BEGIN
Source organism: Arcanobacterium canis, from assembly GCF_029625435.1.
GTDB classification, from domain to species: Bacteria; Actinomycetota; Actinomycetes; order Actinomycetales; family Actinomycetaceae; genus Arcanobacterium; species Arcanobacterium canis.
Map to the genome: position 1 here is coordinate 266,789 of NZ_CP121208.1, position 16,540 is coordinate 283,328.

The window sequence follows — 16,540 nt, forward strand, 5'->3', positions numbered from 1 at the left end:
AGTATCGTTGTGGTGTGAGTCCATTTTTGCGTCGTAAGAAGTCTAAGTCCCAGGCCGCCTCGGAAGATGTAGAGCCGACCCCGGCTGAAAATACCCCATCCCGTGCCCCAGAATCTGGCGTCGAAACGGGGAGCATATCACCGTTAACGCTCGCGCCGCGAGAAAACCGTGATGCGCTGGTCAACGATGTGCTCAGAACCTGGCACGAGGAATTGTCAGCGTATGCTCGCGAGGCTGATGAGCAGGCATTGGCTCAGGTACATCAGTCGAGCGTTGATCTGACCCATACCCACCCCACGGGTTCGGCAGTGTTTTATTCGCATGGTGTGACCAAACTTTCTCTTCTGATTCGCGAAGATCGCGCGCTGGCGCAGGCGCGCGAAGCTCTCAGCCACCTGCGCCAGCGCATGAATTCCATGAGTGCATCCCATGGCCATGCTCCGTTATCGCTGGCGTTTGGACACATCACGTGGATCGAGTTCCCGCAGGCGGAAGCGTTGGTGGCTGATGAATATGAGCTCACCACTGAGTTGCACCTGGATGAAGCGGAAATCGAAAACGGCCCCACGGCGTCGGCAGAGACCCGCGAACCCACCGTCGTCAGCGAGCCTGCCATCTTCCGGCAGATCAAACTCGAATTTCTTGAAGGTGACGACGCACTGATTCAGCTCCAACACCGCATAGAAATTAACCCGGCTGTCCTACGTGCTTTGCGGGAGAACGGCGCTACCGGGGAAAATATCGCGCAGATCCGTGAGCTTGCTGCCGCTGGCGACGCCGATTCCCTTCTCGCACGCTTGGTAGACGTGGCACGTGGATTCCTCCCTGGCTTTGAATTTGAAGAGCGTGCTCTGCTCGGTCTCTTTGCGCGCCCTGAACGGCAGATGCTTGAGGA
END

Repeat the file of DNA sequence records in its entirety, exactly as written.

Source organism: Arcanobacterium canis, from assembly GCF_029625435.1.
GTDB classification, from domain to species: Bacteria; Actinomycetota; Actinomycetes; order Actinomycetales; family Actinomycetaceae; genus Arcanobacterium; species Arcanobacterium canis.
Map to the genome: position 1 here is coordinate 266,789 of NZ_CP121208.1, position 16,540 is coordinate 283,328.

The window sequence follows — 16,540 nt, forward strand, 5'->3', positions numbered from 1 at the left end:
AGTATCGTTGTGGTGTGAGTCCATTTTTGCGTCGTAAGAAGTCTAAGTCCCAGGCCGCCTCGGAAGATGTAGAGCCGACCCCGGCTGAAAATACCCCATCCCGTGCCCCAGAATCTGGCGTCGAAACGGGGAGCATATCACCGTTAACGCTCGCGCCGCGAGAAAACCGTGATGCGCTGGTCAACGATGTGCTCAGAACCTGGCACGAGGAATTGTCAGCGTATGCTCGCGAGGCTGATGAGCAGGCATTGGCTCAGGTACATCAGTCGAGCGTTGATCTGACCCATACCCACCCCACGGGTTCGGCAGTGTTTTATTCGCATGGTGTGACCAAACTTTCTCTTCTGATTCGCGAAGATCGCGCGCTGGCGCAGGCGCGCGAAGCTCTCAGCCACCTGCGCCAGCGCATGAATTCCATGAGTGCATCCCATGGCCATGCTCCGTTATCGCTGGCGTTTGGACACATCACGTGGATCGAGTTCCCGCAGGCGGAAGCGTTGGTGGCTGATGAATATGAGCTCACCACTGAGTTGCACCTGGATGAAGCGGAAATCGAAAACGGCCCCACGGCGTCGGCAGAGACCCGCGAACCCACCGTCGTCAGCGAGCCTGCCATCTTCCGGCAGATCAAACTCGAATTTCTTGAAGGTGACGACGCACTGATTCAGCTCCAACACCGCATAGAAATTAACCCGGCTGTCCTACGTGCTTTGCGGGAGAACGGCGCTACCGGGGAAAATATCGCGCAGATCCGTGAGCTTGCTGCCGCTGGCGACGCCGATTCCCTTCTCGCACGCTTGGTAGACGTGGCACGTGGATTCCTCCCTGGCTTTGAATTTGAAGAGCGTGCTCTGCTCGGTCTCTTTGCGCGCCCTGAACGGCAGATGCTTGAGGA